AirLabs also developing new solution to protect passengers on public transport
● Warrington’s Own Buses installs AirLabs’ AirBubbl air cleaning devices in 100% of their operational fleet to decrease risk of driver exposure to the SARS-CoV-2 virus.
● AirLabs is now developing technology to remove airborne virus particles from the passenger cabins of public transport, with the first units due by October.
● Both technologies have potential to play a huge role in getting commuters safely back into work by reducing the risk of airborne transmission on buses, trains and tubes.
Warrington’s Own Buses has become the first bus company in the world to install air cleaning devices across its entire operational bus fleet, in order to best protect its drivers from the risk of airborne transmission of the SARS-CoV-2 virus.
The company has installed 86 AirLabs AirBubbl air cleaning devices in the driver cabins of their buses. The AirBubbl filters more than 95% of airborne viruses and contaminated particulate matter and floods the vehicle with over 30,000 litres of clean air every hour, to keep drivers safe as they provide vital public transport services.
AirLabs, the London-based scale up behind the AirBubbl device, is now focusing on its new air cleaning solution for the passenger cabins of public transportation, including buses, coaches and trains.
AirLabs last week received a $100,000 grant from Barclays and Unreasonable Impact to bring its COVID-19-response AiroSafeÔ technology to market. The AiroSafe is designed to remove airborne coronavirus from the passenger cabins of public transport, by creating a personal air space for every seat.
AirLabs aims to install the first passenger protection units with partners by October this year, having worked closely with key players in the rail and bus sector over recent months to develop the technology.
AirBubbl and AiroSafe could play a huge role in getting commuters back into work, reducing the risk of airborne transmission of the virus, enabling increased numbers of passengers to be allowed back on public transport and reassuring the public that it is safer to travel.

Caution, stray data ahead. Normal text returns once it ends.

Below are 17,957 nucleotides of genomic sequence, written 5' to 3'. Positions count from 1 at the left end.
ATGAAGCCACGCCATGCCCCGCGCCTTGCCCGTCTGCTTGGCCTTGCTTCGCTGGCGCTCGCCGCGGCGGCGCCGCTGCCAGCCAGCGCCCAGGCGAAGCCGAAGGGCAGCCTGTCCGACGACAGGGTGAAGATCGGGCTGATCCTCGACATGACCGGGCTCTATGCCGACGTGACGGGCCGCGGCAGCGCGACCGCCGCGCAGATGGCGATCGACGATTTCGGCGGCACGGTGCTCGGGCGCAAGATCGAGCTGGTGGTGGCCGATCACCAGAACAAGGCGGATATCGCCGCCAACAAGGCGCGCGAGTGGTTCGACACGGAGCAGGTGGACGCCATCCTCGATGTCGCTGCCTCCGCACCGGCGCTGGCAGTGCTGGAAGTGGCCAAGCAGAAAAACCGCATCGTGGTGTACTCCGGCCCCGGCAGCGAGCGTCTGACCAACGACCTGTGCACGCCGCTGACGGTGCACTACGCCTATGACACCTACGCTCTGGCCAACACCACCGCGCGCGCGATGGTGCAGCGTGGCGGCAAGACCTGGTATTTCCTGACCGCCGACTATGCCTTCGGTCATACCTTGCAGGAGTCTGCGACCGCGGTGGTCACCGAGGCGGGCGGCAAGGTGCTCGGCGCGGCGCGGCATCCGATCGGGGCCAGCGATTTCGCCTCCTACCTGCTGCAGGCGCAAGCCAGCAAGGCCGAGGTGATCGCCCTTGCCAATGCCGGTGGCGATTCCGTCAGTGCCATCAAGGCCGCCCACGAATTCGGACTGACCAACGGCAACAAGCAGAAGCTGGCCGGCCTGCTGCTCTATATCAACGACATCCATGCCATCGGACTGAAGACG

Marc Ottolini, CEO, Airlabs, said: “As lockdowns continue to ease around the world, the focus now shifts to how we can get back to business safely.
“There is increasing acceptance of the role of aerosol transmission of this virus and that the dose matters, as higher exposures can lead to more severe illness. By installing our cutting-edge technology, you can massively reduce this dose and therefore the risk of infection.
“We have had significant global interest in our air cleaning technology since the virus struck and believe that it can play a major role in reducing the risk of exposure on public transport for drivers and passengers.”
Stephen Stringer, Head of Engineering at Warrington’s Own Buses, said: “The priority for us is to protect the health and safety of our employees, who provide an essential service, and of course for our customers, the people of Warrington.
“By installing the AirBubbl devices we’re ensuring that we can reduce the risk of exposure for our staff, who have done a fantastic job in serving Warrington during this crisis.”
The 86 AirBubbl devices have been installed over recent weeks in Warrington’s Own Buses entire active fleet, as part of the company’s ‘five steps to safer working’ approach to public and driver safety.
AirLabs is already installing AirBubbl devices in 100 patient transport vehicles operated by The HATS Group, to reduce the risk of exposure for its medical workers supporting London hospitals. The company has received worldwide interest in its air cleaning devices from businesses around the world that are looking to protect their employees and customers.
Presented at the The Unreasonable Impact COVID-19 Response Global Summit, along with Barclays, the $100,000 grant has been awarded to AirLabs as one of ten organisations to support entrepreneurial solutions that are addressing immediate and long-term challenges resulting from the pandemic.
Aerosol transmission of SARS-CoV-2
A leading group of over 200 scientists wrote to the World Health Organization last week to call for greater acknowledgement of the role of airborne spread of Covid-19 and the need for governments to implement control measures.
In response, members of the World Health Organization’s technical committee have said that ‘evidence is emerging’ around the airborne transmission of the virus and that they are working on publishing a scientific brief on the topic.
Coronaviruses including SARS-CoV-2 are spread via respiratory droplets produced by infected persons when they cough, sneeze, talk or breathe. While larger droplets quickly fall out of the air, smaller droplets persist as aerosols. Smaller aerosol particles are of concern because they may stay buoyant in the air for longer, travel further and be able to penetrate further into the respiratory tract when inhaled, according to a recent study by the UK’s Defence Science and Technology Laboratory.
AirLabs has published a white paper on reducing exposure to airborne viruses using air filtration systems. It sets out the evidence behind airborne virus transmission and how air filtration can effectively remove bioaerosol particles.